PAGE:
Researching a Neighborhood

If houses are like spouses, a neighborhood is like the extended family and you’ll never love a house if you don’t like your neighborhood. So how do you choose the right community?

First of all, figure out what you’re looking for, do research and find a neighborhood that fits your description. Before you start your search, think about what you’re really looking for in a new neighborhood. Remember, you will have to make compromises, so put the “must-haves” at the top and the “would- like-to-haves” at the bottom.

Here are some helpful things to consider: Do you have children or are you planning to have children anytime soon? Parents know that the first thing to do when looking at a neighborhood is to research the school system. Even if you’re single, living in an area with a much sought-after school system raises your property value. If you have kids, you’ll also want to live close to parks and community centers.

What type of home do you want? Are you interested in a single-family home, condo or high rise apartment? How far are you willing to commute to work? Do you want to be in a historic neighborhood or a new development? You will also want to determine what is your current community lacking? If you’re currently landlocked, but have always wanted to live in the country, put that at the top of your list. Do you want to be able to walk to local shops, restaurants and bars? Or would you be willing to drive to nearby businesses?

Insider tips on moving to a new house

From Visually.

With your area of the city in mind, continue researching interesting neighborhoods online, ask local real estate agents for recommendations and compile the background information on the areas, including:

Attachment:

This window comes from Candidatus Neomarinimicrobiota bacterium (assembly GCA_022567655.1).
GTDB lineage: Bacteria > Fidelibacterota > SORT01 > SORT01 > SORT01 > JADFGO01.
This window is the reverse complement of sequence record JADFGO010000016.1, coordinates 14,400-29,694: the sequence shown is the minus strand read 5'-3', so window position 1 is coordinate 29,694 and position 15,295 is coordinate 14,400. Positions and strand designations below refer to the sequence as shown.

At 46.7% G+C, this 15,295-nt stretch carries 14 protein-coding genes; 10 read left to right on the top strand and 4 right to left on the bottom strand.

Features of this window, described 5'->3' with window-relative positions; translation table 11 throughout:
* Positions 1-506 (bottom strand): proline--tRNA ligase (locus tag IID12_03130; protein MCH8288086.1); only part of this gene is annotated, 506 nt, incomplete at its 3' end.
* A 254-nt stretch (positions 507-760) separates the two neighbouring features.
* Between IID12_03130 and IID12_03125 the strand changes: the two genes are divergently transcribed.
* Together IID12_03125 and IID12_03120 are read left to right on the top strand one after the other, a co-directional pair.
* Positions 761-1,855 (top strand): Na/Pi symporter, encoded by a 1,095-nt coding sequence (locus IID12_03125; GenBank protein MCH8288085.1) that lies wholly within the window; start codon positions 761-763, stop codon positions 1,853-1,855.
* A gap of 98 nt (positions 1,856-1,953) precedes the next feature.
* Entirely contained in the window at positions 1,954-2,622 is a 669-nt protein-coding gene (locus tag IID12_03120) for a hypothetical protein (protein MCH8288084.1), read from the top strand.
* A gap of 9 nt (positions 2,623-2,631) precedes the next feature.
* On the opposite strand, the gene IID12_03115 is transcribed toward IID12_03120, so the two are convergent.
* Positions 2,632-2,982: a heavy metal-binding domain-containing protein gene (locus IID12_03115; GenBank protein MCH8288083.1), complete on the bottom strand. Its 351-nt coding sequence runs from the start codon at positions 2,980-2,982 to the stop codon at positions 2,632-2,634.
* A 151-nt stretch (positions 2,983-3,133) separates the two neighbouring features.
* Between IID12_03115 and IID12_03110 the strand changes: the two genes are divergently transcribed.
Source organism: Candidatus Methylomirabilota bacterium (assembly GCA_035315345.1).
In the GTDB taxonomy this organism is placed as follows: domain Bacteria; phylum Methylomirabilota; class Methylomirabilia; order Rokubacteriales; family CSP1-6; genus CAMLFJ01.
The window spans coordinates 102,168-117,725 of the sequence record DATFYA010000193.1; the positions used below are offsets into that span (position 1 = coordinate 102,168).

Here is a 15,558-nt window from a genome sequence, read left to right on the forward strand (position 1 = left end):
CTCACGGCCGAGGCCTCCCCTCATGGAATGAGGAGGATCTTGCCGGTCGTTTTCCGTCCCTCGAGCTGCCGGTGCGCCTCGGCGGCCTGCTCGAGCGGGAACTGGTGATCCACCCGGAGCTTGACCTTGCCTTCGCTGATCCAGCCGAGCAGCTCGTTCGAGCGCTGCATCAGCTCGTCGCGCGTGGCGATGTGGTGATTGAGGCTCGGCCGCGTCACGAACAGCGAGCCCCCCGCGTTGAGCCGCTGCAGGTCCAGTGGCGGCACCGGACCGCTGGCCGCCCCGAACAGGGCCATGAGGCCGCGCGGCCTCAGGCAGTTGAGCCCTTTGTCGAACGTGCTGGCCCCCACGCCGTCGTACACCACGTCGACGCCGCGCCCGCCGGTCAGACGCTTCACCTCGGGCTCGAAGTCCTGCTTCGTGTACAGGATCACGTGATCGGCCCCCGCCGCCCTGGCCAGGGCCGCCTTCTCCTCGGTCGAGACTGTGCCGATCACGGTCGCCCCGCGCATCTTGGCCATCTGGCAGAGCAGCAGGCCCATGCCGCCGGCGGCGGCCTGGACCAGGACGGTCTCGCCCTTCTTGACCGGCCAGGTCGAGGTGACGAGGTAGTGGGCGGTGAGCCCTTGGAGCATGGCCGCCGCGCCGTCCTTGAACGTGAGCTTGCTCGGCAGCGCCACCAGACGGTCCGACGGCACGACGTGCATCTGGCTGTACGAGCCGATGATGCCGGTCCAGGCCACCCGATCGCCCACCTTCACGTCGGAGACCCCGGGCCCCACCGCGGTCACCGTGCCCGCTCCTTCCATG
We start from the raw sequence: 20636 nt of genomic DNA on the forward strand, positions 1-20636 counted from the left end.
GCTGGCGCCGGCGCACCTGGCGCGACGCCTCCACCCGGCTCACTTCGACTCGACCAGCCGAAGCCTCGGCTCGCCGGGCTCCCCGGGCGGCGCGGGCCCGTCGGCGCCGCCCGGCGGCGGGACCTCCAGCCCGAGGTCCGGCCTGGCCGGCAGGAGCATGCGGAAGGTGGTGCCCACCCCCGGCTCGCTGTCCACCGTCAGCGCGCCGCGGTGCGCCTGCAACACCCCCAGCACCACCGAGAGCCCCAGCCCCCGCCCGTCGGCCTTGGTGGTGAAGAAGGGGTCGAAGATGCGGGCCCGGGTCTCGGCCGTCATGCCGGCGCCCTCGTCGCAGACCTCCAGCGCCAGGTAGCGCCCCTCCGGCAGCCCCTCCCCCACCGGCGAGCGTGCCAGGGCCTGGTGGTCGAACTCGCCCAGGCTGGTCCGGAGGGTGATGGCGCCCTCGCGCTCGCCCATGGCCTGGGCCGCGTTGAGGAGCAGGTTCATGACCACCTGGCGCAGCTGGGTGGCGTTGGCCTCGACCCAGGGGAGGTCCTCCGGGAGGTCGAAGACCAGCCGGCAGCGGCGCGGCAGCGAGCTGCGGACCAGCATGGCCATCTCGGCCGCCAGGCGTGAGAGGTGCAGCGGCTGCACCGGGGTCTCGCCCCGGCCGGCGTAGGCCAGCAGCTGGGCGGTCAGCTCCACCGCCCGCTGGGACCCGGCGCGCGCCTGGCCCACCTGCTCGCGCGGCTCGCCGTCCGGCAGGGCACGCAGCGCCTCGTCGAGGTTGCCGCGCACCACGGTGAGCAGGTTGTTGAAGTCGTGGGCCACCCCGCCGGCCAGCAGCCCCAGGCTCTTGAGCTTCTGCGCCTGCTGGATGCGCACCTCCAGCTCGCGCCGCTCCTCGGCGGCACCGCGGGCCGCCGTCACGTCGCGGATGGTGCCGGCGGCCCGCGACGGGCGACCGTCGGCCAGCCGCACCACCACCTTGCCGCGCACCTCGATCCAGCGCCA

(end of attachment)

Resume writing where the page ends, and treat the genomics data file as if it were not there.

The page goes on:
• School information: Look into the local public and private elementary, junior and high schools, as well as daycare programs.
  • Crime statistics: Most real estate sites have statistics that tell you how the zip code’s crime rates measure up to the national average. If you want specifics, call the local police station.
  • Parks and recreation: How far is it to the closest park or recreation center? Where are the local bike paths?
  • Neighborhood associations: Does the community you’re looking at have one, and, if so, are there lawn or construction restrictions? Is there a yearly fee?
  • Tourist attractions: What does the city have to offer? 

Once you’ve completed the background research, visit the neighborhoods that meet your needs and remember your first impression. What do you notice first about the neighborhood? Do the streets have curb appeal? Are the houses well-maintained? Are there a variety of shops and restaurants in the area?

You’ll want to feel good about where you call home, and impress buyers when you’re ready to move on. Next you will want to visualize yourself in the neighborhood and consider your daily routine. Where will you walk your dog or go jogging? Observe the neighborhood at different times of the day by driving through it to give you a snapshot of life in the community — good and bad. Do the roads turn into a parking lot after school or during rush hour? Are neighbors and kids socializing or do people keep to themselves? Are the streets well-lit at night? These visual clues can help you decide if you’ll fit in. Stop and listen. Bird and nature sounds are generally pleasant, but what about noise from the highway, airport, train tracks or outdoor pets? It’s not very restful to listen to a barking dog — especially every morning at 6:05 am.

Look for warning signs. Be on the lookout for signs that the neighborhood is in trouble. What condition are the roads and landscaping? Are there a lot of “For Sale” signs, foreclosures or rentals? Remember if the community goes downhill, so does your house’s value. Lastly, ask yourself if the neighborhood matches your needs in a living environment — and if it meets your criteria. Just because it’s a nice neighborhood doesn’t mean it’s the one for you. If the neighborhood meets your list but still feels wrong, search out another area. Trust your instincts — after all, you’re the one who has to live there.